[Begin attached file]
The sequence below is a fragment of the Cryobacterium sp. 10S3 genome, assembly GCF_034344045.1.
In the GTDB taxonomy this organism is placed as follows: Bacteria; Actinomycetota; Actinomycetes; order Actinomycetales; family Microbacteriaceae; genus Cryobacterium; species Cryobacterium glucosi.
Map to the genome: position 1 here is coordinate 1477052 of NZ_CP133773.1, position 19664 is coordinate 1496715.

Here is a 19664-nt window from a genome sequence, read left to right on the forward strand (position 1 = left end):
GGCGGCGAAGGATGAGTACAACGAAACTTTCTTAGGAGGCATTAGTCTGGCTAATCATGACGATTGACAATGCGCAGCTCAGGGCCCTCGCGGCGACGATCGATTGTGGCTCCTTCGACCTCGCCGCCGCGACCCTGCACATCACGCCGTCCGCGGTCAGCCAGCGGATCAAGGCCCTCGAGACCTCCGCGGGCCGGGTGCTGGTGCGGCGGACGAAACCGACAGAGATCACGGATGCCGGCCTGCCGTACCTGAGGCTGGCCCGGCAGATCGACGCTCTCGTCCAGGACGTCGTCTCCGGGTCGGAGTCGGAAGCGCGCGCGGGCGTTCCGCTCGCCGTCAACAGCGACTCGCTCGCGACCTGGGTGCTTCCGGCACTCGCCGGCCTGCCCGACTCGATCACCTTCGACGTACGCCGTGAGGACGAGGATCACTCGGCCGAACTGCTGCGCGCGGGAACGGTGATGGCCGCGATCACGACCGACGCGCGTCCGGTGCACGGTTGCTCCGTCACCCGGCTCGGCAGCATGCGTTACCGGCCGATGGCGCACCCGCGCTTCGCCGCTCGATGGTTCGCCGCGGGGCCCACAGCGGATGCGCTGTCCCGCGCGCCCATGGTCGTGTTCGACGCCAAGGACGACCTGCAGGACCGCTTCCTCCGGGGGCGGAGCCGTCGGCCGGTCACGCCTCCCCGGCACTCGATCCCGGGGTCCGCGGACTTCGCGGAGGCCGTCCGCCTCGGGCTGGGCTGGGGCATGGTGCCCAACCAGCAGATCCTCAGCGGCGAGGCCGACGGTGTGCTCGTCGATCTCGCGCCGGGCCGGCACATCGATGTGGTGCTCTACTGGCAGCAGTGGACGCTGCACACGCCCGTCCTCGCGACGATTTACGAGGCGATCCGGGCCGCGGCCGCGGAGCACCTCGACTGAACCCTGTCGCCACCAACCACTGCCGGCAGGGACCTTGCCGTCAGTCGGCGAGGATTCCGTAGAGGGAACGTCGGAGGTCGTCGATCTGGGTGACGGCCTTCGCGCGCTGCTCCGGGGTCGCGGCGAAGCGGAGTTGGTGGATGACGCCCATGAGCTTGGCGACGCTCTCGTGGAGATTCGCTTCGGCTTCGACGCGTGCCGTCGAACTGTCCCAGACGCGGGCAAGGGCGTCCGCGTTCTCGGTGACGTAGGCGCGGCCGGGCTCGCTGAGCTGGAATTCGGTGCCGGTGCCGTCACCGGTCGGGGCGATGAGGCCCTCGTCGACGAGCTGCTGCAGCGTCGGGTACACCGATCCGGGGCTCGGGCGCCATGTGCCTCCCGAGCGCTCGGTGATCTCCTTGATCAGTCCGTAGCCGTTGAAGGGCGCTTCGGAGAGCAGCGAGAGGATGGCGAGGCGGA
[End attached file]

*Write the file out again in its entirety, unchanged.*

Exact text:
The sequence below is a fragment of the Cryobacterium sp. 10S3 genome, assembly GCF_034344045.1.
In the GTDB taxonomy this organism is placed as follows: Bacteria; Actinomycetota; Actinomycetes; order Actinomycetales; family Microbacteriaceae; genus Cryobacterium; species Cryobacterium glucosi.
Map to the genome: position 1 here is coordinate 1477052 of NZ_CP133773.1, position 19664 is coordinate 1496715.

Here is a 19664-nt window from a genome sequence, read left to right on the forward strand (position 1 = left end):
GGCGGCGAAGGATGAGTACAACGAAACTTTCTTAGGAGGCATTAGTCTGGCTAATCATGACGATTGACAATGCGCAGCTCAGGGCCCTCGCGGCGACGATCGATTGTGGCTCCTTCGACCTCGCCGCCGCGACCCTGCACATCACGCCGTCCGCGGTCAGCCAGCGGATCAAGGCCCTCGAGACCTCCGCGGGCCGGGTGCTGGTGCGGCGGACGAAACCGACAGAGATCACGGATGCCGGCCTGCCGTACCTGAGGCTGGCCCGGCAGATCGACGCTCTCGTCCAGGACGTCGTCTCCGGGTCGGAGTCGGAAGCGCGCGCGGGCGTTCCGCTCGCCGTCAACAGCGACTCGCTCGCGACCTGGGTGCTTCCGGCACTCGCCGGCCTGCCCGACTCGATCACCTTCGACGTACGCCGTGAGGACGAGGATCACTCGGCCGAACTGCTGCGCGCGGGAACGGTGATGGCCGCGATCACGACCGACGCGCGTCCGGTGCACGGTTGCTCCGTCACCCGGCTCGGCAGCATGCGTTACCGGCCGATGGCGCACCCGCGCTTCGCCGCTCGATGGTTCGCCGCGGGGCCCACAGCGGATGCGCTGTCCCGCGCGCCCATGGTCGTGTTCGACGCCAAGGACGACCTGCAGGACCGCTTCCTCCGGGGGCGGAGCCGTCGGCCGGTCACGCCTCCCCGGCACTCGATCCCGGGGTCCGCGGACTTCGCGGAGGCCGTCCGCCTCGGGCTGGGCTGGGGCATGGTGCCCAACCAGCAGATCCTCAGCGGCGAGGCCGACGGTGTGCTCGTCGATCTCGCGCCGGGCCGGCACATCGATGTGGTGCTCTACTGGCAGCAGTGGACGCTGCACACGCCCGTCCTCGCGACGATTTACGAGGCGATCCGGGCCGCGGCCGCGGAGCACCTCGACTGAACCCTGTCGCCACCAACCACTGCCGGCAGGGACCTTGCCGTCAGTCGGCGAGGATTCCGTAGAGGGAACGTCGGAGGTCGTCGATCTGGGTGACGGCCTTCGCGCGCTGCTCCGGGGTCGCGGCGAAGCGGAGTTGGTGGATGACGCCCATGAGCTTGGCGACGCTCTCGTGGAGATTCGCTTCGGCTTCGACGCGTGCCGTCGAACTGTCCCAGACGCGGGCAAGGGCGTCCGCGTTCTCGGTGACGTAGGCGCGGCCGGGCTCGCTGAGCTGGAATTCGGTGCCGGTGCCGTCACCGGTCGGGGCGATGAGGCCCTCGTCGACGAGCTGCTGCAGCGTCGGGTACACCGATCCGGGGCTCGGGCGCCATGTGCCTCCCGAGCGCTCGGTGATCTCCTTGATCAGTCCGTAGCCGTTGAAGGGCGCTTCGGAGAGCAGCGAGAGGATGGCGAGGCGGA